Written by Fitsum Areguy, Centre Researcher, Centre for Community Based Research
The COVID-19 pandemic and accompanying public health measures forced the world to adapt and shelter in place. Many communities were also facing a multitude of other interconnected issues such the drug toxicity crisis, increased police and state violence, poverty, and food insecurity to name just a few. To reduce the spread of the virus, work necessarily shifted from being conducted in-person to online, presenting community-based researchers with new and unique challenges on how to meaningfully and ethically engage people and groups in research and evaluation.
To better understand this experience and the learnings that stemmed from the pandemic, I facilitated a discussion with CCBR staff and students during a hybrid (in-person/online) staff meeting. The first question I posed to the team was how the COVID-19 pandemic impacted on their community-based research practice.
After surviving two long years of the pandemic, Janna Martin, part-time Centre researcher, found it hard to remember what work was like before COVID-19:
“We had this telephone service. Remember that?” Janna reminisced. “We weren't using Zoom because we weren't aware of it yet. And then COVID happened, and everyone started to use Zoom and Teams.”
For some students and staff, they had begun their community-based research career during the pandemic. The only reality they knew was the current one.
Rich Janzen, Executive director of CCBR, highlighted two changes resulting from the pandemic. The first was, for better or worse, the increasing pull towards efficiency.
“When you're online, you have the ability to have more meetings,” Rich noted. “It really packs your day full of activity, which is good for efficiency and may not be good for wellness and health and for relationships.”
The second change Rich pointed to was budgeting. “Now we needed software (Zoom accounts, PDF viewers) and hardware (laptops). The cost for office supplies went way down.”
Building on Rich’s point, Sarah Switzer, Senior CCBR researcher, reflected on how technology both enables and constrains equitable participation.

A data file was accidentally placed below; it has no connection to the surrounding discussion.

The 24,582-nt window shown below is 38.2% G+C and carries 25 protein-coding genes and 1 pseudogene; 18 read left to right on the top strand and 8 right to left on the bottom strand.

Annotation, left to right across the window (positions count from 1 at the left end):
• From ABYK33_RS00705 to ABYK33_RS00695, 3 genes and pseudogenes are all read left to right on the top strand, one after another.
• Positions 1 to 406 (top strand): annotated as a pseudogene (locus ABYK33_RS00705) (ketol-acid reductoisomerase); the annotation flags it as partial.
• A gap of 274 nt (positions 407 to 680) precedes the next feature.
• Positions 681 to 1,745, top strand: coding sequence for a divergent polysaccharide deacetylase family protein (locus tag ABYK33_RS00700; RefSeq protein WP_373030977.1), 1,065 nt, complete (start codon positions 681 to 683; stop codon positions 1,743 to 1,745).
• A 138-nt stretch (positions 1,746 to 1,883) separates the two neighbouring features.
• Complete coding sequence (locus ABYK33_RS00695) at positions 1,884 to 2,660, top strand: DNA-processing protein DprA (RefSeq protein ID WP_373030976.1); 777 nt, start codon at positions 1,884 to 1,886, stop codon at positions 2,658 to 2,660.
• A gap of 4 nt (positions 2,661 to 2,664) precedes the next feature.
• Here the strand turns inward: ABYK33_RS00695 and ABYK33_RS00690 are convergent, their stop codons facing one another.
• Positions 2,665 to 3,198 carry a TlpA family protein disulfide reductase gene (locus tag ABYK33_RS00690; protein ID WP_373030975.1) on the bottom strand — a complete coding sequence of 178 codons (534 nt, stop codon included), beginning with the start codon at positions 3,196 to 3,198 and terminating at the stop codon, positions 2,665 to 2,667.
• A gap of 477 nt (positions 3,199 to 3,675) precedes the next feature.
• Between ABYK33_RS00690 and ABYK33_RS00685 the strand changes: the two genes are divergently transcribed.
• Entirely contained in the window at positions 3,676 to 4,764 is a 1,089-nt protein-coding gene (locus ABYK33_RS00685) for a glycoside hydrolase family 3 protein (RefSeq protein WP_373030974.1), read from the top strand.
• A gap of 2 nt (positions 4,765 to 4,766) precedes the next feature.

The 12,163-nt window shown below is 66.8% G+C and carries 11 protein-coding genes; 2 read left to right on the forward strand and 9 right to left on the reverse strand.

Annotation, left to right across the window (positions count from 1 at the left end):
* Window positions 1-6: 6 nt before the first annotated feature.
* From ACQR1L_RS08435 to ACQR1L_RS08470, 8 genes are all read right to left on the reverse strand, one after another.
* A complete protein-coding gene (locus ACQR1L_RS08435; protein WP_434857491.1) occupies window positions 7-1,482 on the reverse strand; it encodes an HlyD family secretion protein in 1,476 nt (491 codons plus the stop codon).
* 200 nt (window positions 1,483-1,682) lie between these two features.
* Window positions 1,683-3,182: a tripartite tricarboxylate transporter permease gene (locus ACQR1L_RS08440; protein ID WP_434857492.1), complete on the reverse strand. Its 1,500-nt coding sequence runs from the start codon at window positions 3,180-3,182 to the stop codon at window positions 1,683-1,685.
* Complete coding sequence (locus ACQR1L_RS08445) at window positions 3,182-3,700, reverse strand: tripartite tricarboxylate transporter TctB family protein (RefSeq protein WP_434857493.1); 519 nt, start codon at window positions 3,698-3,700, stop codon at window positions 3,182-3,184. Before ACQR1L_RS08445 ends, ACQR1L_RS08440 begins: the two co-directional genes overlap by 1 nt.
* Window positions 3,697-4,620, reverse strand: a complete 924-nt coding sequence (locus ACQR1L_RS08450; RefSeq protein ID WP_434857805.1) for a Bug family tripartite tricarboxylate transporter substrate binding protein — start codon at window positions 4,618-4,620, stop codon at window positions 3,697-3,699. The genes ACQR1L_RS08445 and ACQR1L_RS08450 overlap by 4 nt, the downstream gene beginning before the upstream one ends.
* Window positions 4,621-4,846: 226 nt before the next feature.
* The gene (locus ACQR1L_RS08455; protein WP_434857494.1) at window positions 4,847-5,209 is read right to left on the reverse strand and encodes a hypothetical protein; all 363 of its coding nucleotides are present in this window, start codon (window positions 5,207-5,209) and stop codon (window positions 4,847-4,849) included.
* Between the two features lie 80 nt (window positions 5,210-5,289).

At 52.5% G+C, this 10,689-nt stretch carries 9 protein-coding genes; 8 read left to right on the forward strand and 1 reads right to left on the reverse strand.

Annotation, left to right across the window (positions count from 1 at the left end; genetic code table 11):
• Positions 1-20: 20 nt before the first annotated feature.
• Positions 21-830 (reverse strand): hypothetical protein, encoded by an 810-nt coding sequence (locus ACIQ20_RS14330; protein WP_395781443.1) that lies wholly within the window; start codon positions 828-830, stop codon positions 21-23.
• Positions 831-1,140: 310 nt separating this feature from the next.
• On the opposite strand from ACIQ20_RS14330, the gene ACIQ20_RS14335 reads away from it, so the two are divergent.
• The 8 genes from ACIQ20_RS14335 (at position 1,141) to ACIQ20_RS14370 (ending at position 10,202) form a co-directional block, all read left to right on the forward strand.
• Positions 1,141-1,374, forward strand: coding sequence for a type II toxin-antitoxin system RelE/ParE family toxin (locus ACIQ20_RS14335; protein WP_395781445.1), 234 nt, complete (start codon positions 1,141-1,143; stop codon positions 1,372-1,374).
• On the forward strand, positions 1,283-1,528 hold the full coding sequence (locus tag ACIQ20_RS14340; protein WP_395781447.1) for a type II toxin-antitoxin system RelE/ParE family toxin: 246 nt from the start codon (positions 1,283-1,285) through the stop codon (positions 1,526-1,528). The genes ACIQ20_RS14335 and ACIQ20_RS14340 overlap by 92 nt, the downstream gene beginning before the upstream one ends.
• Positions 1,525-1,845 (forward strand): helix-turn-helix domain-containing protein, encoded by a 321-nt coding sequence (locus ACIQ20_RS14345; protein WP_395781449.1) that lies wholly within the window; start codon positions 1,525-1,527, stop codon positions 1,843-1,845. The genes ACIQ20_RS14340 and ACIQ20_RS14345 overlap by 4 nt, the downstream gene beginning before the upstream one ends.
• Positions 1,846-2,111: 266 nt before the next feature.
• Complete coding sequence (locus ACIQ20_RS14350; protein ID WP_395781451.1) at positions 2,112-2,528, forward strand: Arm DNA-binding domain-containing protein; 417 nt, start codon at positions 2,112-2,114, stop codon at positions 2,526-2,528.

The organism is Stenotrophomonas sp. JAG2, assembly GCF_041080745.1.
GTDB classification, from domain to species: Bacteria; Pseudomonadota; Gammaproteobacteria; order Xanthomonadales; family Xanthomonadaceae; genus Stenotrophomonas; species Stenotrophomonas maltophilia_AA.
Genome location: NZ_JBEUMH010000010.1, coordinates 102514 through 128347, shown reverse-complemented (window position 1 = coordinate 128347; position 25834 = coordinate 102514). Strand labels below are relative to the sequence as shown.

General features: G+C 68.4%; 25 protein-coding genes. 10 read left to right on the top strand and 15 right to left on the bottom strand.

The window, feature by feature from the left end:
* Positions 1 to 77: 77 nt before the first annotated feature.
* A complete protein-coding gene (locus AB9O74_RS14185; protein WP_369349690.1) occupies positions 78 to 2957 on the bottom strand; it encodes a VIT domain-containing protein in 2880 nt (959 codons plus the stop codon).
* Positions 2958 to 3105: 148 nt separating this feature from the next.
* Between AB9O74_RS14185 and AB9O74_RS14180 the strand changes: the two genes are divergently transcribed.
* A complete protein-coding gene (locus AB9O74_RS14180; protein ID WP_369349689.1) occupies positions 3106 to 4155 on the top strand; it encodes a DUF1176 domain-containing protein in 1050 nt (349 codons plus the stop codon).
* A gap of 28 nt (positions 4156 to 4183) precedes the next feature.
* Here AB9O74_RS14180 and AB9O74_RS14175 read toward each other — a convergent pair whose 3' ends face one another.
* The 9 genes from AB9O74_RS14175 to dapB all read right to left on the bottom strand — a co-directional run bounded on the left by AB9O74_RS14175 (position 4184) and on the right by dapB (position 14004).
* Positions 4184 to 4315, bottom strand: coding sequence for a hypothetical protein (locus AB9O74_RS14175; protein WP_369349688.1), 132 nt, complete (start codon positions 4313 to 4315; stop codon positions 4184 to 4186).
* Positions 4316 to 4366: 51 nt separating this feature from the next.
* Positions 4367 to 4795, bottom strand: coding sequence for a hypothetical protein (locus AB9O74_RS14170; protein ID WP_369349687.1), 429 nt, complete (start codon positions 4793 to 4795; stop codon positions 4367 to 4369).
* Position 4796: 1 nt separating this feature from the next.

“We can think about Zoom for example and access. Who is left behind?” She drew from her work within HIV and harm reduction communities. “A lot of the folks that I work with are not able to get on Zoom because they don't have access to technology. Or they may be experiencing a kind of precarity in their life which prevents them from getting online. But then on the inverse, technology can also be more accessible for some. For some folks in rural communities or disability communities, technology may open up the possibility for equitable participation.”
Ultimately, the pandemic opened and exposed pre-existing fault lines. It forced me and many other researchers to think about equity and participation in a more nuanced way. Indeed, many of CCBR’s projects over the last two years have focused on the outcomes of the pandemic; not only did the content of research change, but the dynamics, relationships, processes, and politics of community-engaged practice transformed CCBR researchers individually and collectively.
My second question for CCBR researchers was what key learnings from the pandemic they were carrying forward in their work. Overall, researchers spoke about learning to be much more sensitive to community’s needs by listening, being vulnerable, and deftly adapting plans as needed.
“During the pandemic there were times that the community said research was not a priority for them,” Janna pointed out. “As community-based researchers, we have to put the community’s interests first, and if research cannot be prioritized than we need to make time for them to focus on their real and immediate needs.”
Sarah engaged in a lot of research with community-engaged practitioners working with communities throughout the lockdowns. She found that being honest about all that was going on in the world was a crucial learning for her. “I think it pushed me to be more vulnerable in my interactions with people and just be real about how hard the pandemic was.” Sarah reflected on why resisting the urge to go back to ‘business-as-usual' was important. “COVID was a trip - it was really hard, and we're still in it. Many communities – in particular racialized and/or low-income communities are disproportionally experiencing the impact of covid-19. ... We might not know or realize for years the impact it has had on all of us.”
Rich’s key learning centred on how to adapt project planning. “Maybe that meant adding a research question about adaptation or changing your methods because you couldn't do focus groups in-person anymore,” Rich ventured. “In some ways, COVID was maybe an augmented truth of what we always have to do as community-based researchers, which is that when the community changes and is in flux, we need to be adapting to that.”
Fitsum Areguy is a Researcher at the Centre for Community Based Research, a non-profit organization on the University of Waterloo campus. firstname.lastname@example.org